Grant
Agency: NSF | Branch: Continuing grant | Program: | Phase: OFFICE OF MULTIDISCIPLINARY AC | Award Amount: 200.00K | Year: 2016

This award is part of the NSF effort to promote significant advances in the fundamental understanding of cancer biology made possible through multidisciplinary research that involves experts in theoretical physics, applied mathematics, and computer science.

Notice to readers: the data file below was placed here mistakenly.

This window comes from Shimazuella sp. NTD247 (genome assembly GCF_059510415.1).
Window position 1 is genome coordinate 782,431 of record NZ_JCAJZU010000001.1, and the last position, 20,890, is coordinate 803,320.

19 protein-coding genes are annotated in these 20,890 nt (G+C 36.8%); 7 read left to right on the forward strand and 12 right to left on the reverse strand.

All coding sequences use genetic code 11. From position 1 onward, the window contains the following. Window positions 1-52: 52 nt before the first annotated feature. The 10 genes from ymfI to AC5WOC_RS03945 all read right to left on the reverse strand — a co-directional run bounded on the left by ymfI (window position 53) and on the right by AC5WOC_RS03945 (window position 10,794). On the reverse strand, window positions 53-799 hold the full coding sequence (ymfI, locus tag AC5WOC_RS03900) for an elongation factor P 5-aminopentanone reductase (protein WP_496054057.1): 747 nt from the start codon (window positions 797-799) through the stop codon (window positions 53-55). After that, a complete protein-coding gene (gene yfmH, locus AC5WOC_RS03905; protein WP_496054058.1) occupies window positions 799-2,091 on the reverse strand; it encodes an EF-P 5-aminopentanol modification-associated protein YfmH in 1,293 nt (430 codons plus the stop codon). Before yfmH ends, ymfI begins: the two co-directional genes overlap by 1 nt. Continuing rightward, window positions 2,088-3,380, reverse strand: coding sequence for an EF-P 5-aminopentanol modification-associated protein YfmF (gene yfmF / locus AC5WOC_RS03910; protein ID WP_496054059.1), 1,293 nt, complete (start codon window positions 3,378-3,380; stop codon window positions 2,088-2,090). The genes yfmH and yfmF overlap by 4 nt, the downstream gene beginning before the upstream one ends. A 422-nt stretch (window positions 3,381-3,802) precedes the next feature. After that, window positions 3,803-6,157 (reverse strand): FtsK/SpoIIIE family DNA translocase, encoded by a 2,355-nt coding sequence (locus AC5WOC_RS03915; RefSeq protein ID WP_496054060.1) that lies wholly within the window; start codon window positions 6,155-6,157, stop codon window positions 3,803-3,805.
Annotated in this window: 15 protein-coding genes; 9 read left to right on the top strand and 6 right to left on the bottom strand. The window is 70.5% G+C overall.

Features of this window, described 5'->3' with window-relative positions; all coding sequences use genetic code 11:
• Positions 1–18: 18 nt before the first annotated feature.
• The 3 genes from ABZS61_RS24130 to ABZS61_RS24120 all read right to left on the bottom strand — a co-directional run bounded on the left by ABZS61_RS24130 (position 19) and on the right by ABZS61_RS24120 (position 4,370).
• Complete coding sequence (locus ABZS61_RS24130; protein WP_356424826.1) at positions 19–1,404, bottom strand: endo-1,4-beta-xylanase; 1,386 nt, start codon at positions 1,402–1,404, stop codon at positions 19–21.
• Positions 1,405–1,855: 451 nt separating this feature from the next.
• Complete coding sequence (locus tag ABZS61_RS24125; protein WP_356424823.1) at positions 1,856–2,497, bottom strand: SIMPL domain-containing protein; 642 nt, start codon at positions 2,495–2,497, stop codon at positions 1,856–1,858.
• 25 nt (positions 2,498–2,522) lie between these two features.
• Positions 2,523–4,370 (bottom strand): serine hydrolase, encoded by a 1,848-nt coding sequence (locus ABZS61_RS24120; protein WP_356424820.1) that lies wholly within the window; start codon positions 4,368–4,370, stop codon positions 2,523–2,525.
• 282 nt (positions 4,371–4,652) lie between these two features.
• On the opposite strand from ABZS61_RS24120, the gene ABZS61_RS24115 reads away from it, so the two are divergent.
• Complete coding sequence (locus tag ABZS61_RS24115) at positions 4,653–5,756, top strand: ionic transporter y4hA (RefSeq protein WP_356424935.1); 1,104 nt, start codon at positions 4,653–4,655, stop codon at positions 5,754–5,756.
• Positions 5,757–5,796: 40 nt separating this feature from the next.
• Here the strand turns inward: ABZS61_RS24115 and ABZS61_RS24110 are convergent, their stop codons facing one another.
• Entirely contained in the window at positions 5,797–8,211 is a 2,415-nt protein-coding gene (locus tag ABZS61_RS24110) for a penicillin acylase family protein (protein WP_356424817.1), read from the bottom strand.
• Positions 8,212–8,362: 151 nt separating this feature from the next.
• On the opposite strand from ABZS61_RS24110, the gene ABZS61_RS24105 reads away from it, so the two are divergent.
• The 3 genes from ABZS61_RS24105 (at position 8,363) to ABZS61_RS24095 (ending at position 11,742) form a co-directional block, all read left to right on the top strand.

Achieving durable control of metastatic solid tumors will require high-order targeted therapeutic combinations, because single-agent therapeutics eventually become thwarted by the development of tumor drug resistance. However, design of combinatorial regimens cannot be done by empirical trial and error in the clinical setting. The goal of the project is to blend a systems biology network-based theoretical framework with an integrated experimental and analytical program in order to address the combinatorial regimen challenge in oncology. Based on areas of exemplary clinical need, investigator expertise, and the availability of patient-derived tumor tissue, the project will focus on BRAF-mutant melanoma and PIK3CA-mutant, estrogen receptor positive (ER+) breast cancer as initial tumor types in which to pilot the approach. In addition the project will offer interdisciplinary training and research experience to postdoctoral and clinical fellows, graduate students, and indirectly to all members of the groups who participate. Professional development of all trainees will be enhanced by yearly meetings of the whole project team which will include tutorials on modeling and experimental methodologies. A symposium on the quantitative science of cancer will be organized at the Dana Farber Cancer Institute during the third year of this project. Team members are also committed to broadening the participation of women and under-represented minorities in STEM fields by pro-active recruitment and mentoring.